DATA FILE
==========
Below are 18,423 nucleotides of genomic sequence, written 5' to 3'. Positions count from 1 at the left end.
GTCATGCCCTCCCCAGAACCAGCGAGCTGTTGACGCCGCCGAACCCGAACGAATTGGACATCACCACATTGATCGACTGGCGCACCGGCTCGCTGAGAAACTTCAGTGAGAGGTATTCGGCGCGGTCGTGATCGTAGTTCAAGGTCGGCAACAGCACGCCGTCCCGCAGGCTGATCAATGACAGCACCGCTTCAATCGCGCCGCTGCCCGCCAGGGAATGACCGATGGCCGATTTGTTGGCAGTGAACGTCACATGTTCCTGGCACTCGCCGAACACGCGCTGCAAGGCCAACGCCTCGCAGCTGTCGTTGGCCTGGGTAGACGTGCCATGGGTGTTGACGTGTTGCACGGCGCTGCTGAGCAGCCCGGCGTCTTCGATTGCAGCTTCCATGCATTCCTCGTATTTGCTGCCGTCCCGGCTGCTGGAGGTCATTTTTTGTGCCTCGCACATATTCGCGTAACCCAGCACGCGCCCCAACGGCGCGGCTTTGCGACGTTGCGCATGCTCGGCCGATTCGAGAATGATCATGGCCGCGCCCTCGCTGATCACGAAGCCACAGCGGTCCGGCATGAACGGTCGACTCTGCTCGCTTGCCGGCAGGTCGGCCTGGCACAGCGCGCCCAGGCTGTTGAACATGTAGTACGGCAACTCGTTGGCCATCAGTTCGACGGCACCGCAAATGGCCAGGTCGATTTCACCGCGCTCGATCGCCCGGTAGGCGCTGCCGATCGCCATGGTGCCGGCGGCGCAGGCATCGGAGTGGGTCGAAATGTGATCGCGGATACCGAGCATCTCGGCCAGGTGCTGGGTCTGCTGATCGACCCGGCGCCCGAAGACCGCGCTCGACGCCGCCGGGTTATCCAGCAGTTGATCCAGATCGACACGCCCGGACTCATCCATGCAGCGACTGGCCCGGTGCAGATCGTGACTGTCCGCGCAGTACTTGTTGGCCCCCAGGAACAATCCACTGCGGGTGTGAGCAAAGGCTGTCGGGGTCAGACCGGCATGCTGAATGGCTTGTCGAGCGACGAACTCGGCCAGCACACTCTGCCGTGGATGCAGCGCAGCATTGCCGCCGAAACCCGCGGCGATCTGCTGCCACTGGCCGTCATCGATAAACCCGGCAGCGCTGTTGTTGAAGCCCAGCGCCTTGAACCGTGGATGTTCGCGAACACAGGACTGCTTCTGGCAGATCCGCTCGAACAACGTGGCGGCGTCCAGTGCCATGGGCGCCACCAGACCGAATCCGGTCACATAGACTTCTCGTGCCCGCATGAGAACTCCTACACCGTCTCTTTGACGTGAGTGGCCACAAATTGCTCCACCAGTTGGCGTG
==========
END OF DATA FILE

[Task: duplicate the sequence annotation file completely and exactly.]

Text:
Below are 18,423 nucleotides of genomic sequence, written 5' to 3'. Positions count from 1 at the left end.
GTCATGCCCTCCCCAGAACCAGCGAGCTGTTGACGCCGCCGAACCCGAACGAATTGGACATCACCACATTGATCGACTGGCGCACCGGCTCGCTGAGAAACTTCAGTGAGAGGTATTCGGCGCGGTCGTGATCGTAGTTCAAGGTCGGCAACAGCACGCCGTCCCGCAGGCTGATCAATGACAGCACCGCTTCAATCGCGCCGCTGCCCGCCAGGGAATGACCGATGGCCGATTTGTTGGCAGTGAACGTCACATGTTCCTGGCACTCGCCGAACACGCGCTGCAAGGCCAACGCCTCGCAGCTGTCGTTGGCCTGGGTAGACGTGCCATGGGTGTTGACGTGTTGCACGGCGCTGCTGAGCAGCCCGGCGTCTTCGATTGCAGCTTCCATGCATTCCTCGTATTTGCTGCCGTCCCGGCTGCTGGAGGTCATTTTTTGTGCCTCGCACATATTCGCGTAACCCAGCACGCGCCCCAACGGCGCGGCTTTGCGACGTTGCGCATGCTCGGCCGATTCGAGAATGATCATGGCCGCGCCCTCGCTGATCACGAAGCCACAGCGGTCCGGCATGAACGGTCGACTCTGCTCGCTTGCCGGCAGGTCGGCCTGGCACAGCGCGCCCAGGCTGTTGAACATGTAGTACGGCAACTCGTTGGCCATCAGTTCGACGGCACCGCAAATGGCCAGGTCGATTTCACCGCGCTCGATCGCCCGGTAGGCGCTGCCGATCGCCATGGTGCCGGCGGCGCAGGCATCGGAGTGGGTCGAAATGTGATCGCGGATACCGAGCATCTCGGCCAGGTGCTGGGTCTGCTGATCGACCCGGCGCCCGAAGACCGCGCTCGACGCCGCCGGGTTATCCAGCAGTTGATCCAGATCGACACGCCCGGACTCATCCATGCAGCGACTGGCCCGGTGCAGATCGTGACTGTCCGCGCAGTACTTGTTGGCCCCCAGGAACAATCCACTGCGGGTGTGAGCAAAGGCTGTCGGGGTCAGACCGGCATGCTGAATGGCTTGTCGAGCGACGAACTCGGCCAGCACACTCTGCCGTGGATGCAGCGCAGCATTGCCGCCGAAACCCGCGGCGATCTGCTGCCACTGGCCGTCATCGATAAACCCGGCAGCGCTGTTGTTGAAGCCCAGCGCCTTGAACCGTGGATGTTCGCGAACACAGGACTGCTTCTGGCAGATCCGCTCGAACAACGTGGCGGCGTCCAGTGCCATGGGCGCCACCAGACCGAATCCGGTCACATAGACTTCTCGTGCCCGCATGAGAACTCCTACACCGTCTCTTTGACGTGAGTGGCCACAAATTGCTCCACCAGTTGGCGTG